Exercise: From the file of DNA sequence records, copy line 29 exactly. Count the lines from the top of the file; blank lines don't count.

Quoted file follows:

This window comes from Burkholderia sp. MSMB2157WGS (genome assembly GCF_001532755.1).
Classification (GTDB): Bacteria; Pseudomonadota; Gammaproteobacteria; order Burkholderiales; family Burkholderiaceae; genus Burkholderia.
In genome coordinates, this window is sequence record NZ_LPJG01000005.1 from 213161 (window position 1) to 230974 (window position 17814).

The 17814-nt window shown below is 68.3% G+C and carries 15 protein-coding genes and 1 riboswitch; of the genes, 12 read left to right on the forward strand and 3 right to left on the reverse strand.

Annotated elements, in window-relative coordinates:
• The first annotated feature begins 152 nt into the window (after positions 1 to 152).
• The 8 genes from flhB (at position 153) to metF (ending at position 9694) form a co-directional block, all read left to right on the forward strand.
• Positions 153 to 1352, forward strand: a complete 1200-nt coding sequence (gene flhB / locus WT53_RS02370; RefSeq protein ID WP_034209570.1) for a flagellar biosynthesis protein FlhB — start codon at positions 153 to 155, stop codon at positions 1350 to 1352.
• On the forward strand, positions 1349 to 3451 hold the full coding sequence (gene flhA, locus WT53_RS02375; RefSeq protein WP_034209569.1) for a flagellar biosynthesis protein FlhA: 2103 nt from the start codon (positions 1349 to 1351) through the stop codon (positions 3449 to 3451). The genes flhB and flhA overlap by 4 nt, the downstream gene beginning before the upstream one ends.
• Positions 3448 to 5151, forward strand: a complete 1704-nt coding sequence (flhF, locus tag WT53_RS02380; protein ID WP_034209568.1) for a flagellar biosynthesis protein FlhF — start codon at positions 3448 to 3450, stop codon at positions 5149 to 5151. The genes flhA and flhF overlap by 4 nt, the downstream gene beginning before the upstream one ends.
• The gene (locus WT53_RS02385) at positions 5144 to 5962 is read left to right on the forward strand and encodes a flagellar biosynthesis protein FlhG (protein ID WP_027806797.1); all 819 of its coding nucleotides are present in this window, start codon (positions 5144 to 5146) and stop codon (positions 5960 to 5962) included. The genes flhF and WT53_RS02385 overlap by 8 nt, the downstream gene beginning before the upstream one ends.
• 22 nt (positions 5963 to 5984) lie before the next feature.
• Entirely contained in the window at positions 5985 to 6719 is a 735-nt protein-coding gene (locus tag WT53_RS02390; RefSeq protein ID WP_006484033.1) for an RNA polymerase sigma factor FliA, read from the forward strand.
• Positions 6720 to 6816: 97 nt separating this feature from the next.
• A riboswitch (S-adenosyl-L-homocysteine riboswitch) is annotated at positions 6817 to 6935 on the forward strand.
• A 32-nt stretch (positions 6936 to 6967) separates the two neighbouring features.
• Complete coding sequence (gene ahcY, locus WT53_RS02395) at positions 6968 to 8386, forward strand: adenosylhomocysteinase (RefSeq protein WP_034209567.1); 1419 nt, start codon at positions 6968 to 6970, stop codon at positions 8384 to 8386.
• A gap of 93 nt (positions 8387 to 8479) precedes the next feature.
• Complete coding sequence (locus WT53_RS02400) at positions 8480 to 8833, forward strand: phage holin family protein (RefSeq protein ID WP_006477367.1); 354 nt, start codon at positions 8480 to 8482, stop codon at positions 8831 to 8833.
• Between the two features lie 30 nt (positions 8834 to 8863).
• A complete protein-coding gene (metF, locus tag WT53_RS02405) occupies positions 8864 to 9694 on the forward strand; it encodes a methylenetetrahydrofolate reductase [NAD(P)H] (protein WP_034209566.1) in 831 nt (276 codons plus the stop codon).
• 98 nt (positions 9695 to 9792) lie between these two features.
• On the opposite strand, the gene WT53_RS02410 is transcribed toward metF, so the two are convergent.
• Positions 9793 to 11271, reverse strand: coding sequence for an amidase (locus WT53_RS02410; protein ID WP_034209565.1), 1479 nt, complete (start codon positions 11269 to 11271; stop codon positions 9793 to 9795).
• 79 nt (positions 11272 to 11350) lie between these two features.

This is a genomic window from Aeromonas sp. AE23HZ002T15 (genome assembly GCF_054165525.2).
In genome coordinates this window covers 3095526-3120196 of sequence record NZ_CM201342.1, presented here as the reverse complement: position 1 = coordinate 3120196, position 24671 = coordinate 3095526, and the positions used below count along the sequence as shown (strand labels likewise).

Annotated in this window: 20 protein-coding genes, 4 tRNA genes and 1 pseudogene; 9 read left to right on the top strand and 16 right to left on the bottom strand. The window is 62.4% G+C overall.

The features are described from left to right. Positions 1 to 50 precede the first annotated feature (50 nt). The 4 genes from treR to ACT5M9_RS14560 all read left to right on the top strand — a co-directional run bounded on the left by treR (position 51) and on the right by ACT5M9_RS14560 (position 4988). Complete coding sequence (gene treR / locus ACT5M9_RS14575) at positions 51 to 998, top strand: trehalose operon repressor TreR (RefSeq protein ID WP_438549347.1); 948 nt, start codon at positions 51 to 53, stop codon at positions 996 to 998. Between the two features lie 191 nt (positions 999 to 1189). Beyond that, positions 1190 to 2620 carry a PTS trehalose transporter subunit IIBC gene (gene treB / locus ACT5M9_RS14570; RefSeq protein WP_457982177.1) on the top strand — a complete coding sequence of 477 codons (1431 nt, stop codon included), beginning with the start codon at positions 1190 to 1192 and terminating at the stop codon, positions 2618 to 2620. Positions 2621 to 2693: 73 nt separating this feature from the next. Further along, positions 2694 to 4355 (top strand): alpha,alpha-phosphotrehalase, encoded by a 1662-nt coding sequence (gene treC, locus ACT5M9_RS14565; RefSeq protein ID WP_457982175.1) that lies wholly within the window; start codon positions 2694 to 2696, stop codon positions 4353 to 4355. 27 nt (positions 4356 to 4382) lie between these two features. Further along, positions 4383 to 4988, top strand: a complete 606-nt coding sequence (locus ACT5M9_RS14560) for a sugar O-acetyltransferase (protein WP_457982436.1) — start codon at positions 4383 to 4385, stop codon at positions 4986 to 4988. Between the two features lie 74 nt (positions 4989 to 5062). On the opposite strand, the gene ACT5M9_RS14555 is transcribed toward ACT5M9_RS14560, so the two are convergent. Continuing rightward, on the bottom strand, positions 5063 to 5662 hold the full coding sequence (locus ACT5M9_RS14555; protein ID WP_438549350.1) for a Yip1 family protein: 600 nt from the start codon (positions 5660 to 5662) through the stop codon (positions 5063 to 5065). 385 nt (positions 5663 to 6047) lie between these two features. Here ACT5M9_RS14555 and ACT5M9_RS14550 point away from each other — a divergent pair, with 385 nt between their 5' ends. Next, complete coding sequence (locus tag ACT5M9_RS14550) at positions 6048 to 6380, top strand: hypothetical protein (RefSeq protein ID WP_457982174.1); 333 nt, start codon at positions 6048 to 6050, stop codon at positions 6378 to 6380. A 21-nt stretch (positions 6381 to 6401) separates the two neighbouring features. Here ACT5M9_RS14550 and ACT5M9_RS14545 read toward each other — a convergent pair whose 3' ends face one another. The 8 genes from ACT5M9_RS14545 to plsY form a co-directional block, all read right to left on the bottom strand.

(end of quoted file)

The features are described from left to right. Positions 1 to 50 precede the first annotated feature (50 nt). The 4 genes from treR to ACT5M9_RS14560 all read left to right on the top strand — a co-directional run bounded on the left by treR (position 51) and on the right by ACT5M9_RS14560 (position 4988). Complete coding sequence (gene treR / locus ACT5M9_RS14575) at positions 51 to 998, top strand: trehalose operon repressor TreR (RefSeq protein ID WP_438549347.1); 948 nt, start codon at positions 51 to 53, stop codon at positions 996 to 998. Between the two features lie 191 nt (positions 999 to 1189). Beyond that, positions 1190 to 2620 carry a PTS trehalose transporter subunit IIBC gene (gene treB / locus ACT5M9_RS14570; RefSeq protein WP_457982177.1) on the top strand — a complete coding sequence of 477 codons (1431 nt, stop codon included), beginning with the start codon at positions 1190 to 1192 and terminating at the stop codon, positions 2618 to 2620. Positions 2621 to 2693: 73 nt separating this feature from the next. Further along, positions 2694 to 4355 (top strand): alpha,alpha-phosphotrehalase, encoded by a 1662-nt coding sequence (gene treC, locus ACT5M9_RS14565; RefSeq protein ID WP_457982175.1) that lies wholly within the window; start codon positions 2694 to 2696, stop codon positions 4353 to 4355. 27 nt (positions 4356 to 4382) lie between these two features. Further along, positions 4383 to 4988, top strand: a complete 606-nt coding sequence (locus ACT5M9_RS14560) for a sugar O-acetyltransferase (protein WP_457982436.1) — start codon at positions 4383 to 4385, stop codon at positions 4986 to 4988. Between the two features lie 74 nt (positions 4989 to 5062). On the opposite strand, the gene ACT5M9_RS14555 is transcribed toward ACT5M9_RS14560, so the two are convergent. Continuing rightward, on the bottom strand, positions 5063 to 5662 hold the full coding sequence (locus ACT5M9_RS14555; protein ID WP_438549350.1) for a Yip1 family protein: 600 nt from the start codon (positions 5660 to 5662) through the stop codon (positions 5063 to 5065). 385 nt (positions 5663 to 6047) lie between these two features. Here ACT5M9_RS14555 and ACT5M9_RS14550 point away from each other — a divergent pair, with 385 nt between their 5' ends. Next, complete coding sequence (locus tag ACT5M9_RS14550) at positions 6048 to 6380, top strand: hypothetical protein (RefSeq protein ID WP_457982174.1); 333 nt, start codon at positions 6048 to 6050, stop codon at positions 6378 to 6380. A 21-nt stretch (positions 6381 to 6401) separates the two neighbouring features. Here ACT5M9_RS14550 and ACT5M9_RS14545 read toward each other — a convergent pair whose 3' ends face one another. The 8 genes from ACT5M9_RS14545 to plsY form a co-directional block, all read right to left on the bottom strand.